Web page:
Use a 1.5V battery to test the speakers. If you see the cone move and hear it crackle then the speaker might still be ok.

    Don't test either the amp or the speaker at full volume until you are sure everything is ok.

    Is the speaker in a box or cabinet? Check the connections and wiring from the speaker itself to the cabinet.
    Check the flexible braided wire from the speaker connection to the cone.

    Check to feel if the speaker coil is rubbing against the magnet.
    To do this, use both hands, four fingers total, two fingers on each hand.
    Position the four fingers evenly spread around the cone, front side. Press down gently and feel & hear if the speaker coil is rubbing.
    As Kermit says, if the coil is rubbing, you may have a short to the frame. Check for continuity between the coil and the frame.
     
    #12 likes this.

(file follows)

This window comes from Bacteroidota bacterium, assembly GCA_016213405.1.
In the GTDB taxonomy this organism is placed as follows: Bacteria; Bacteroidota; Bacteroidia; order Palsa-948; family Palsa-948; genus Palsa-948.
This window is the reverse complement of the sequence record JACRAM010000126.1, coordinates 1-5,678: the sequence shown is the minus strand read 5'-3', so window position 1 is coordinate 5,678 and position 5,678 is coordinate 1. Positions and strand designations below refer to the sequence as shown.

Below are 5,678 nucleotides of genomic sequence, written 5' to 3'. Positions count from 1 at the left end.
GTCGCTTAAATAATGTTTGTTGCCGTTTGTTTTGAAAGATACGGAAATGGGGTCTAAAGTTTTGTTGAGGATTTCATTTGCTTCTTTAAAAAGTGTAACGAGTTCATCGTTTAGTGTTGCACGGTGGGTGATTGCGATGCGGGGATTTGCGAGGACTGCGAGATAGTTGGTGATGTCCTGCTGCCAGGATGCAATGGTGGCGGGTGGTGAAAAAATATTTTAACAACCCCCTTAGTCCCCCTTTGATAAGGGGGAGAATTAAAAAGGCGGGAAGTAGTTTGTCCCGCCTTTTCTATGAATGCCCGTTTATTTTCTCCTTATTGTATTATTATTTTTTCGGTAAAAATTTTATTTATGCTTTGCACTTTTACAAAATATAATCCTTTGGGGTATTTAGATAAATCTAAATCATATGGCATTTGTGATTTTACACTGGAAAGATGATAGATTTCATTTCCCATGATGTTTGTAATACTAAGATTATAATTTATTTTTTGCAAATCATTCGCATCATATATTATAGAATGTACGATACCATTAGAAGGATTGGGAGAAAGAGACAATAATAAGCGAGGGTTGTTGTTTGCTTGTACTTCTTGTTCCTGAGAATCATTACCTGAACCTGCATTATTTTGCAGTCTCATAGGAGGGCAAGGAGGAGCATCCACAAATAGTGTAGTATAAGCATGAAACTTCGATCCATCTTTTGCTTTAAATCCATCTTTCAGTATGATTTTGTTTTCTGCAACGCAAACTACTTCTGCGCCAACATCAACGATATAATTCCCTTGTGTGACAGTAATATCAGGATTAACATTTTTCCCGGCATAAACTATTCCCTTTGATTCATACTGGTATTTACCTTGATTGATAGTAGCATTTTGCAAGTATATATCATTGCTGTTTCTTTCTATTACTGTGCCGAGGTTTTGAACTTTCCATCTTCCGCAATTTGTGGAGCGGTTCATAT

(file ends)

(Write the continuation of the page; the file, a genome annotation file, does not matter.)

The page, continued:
7. veenife

    Thread Starter Member

    Jan 16, 2014
    42
    0
    the speakers are in a cabinet with opened back...

    i will run this tests then ... thanks for the replies....

    but so then IF i do have a short to the frame.... how do i fix that????

    i not even know what a short to the frame means.....
     
  8. sirch2

    Well-Known Member

    Jan 21, 2013
    1,008
    351
    The frame is the metal framework that supports the speaker cone and magnet. The speaker consists of a coil of copper wire around a magnet. this is inside the "dome" on the back of the speaker. If the coil of copper wire touches the metal speaker frame and the insulation on the wire has failed due to age or wear and tear then this is a "short to the frame" i.e. the electrical energy is short-circuiting to the speaker frame.

    So to test this you need a multimeter or continuity tester (or a battery and a light bulb) to check that there is no electrical connection between where you connect the wires to the speaker and the metal framework of the speaker.
     
  9. Lestraveled

    Well-Known Member

    May 19, 2014
    1,957
    1,215
    Google "speaker reconing". There are a lot of youtube videos that show you how and there are several companies that sell reconing kits.
     
  10. Kermit2

    AAC Fanatic!

    Feb 5, 2010
    3,783
    945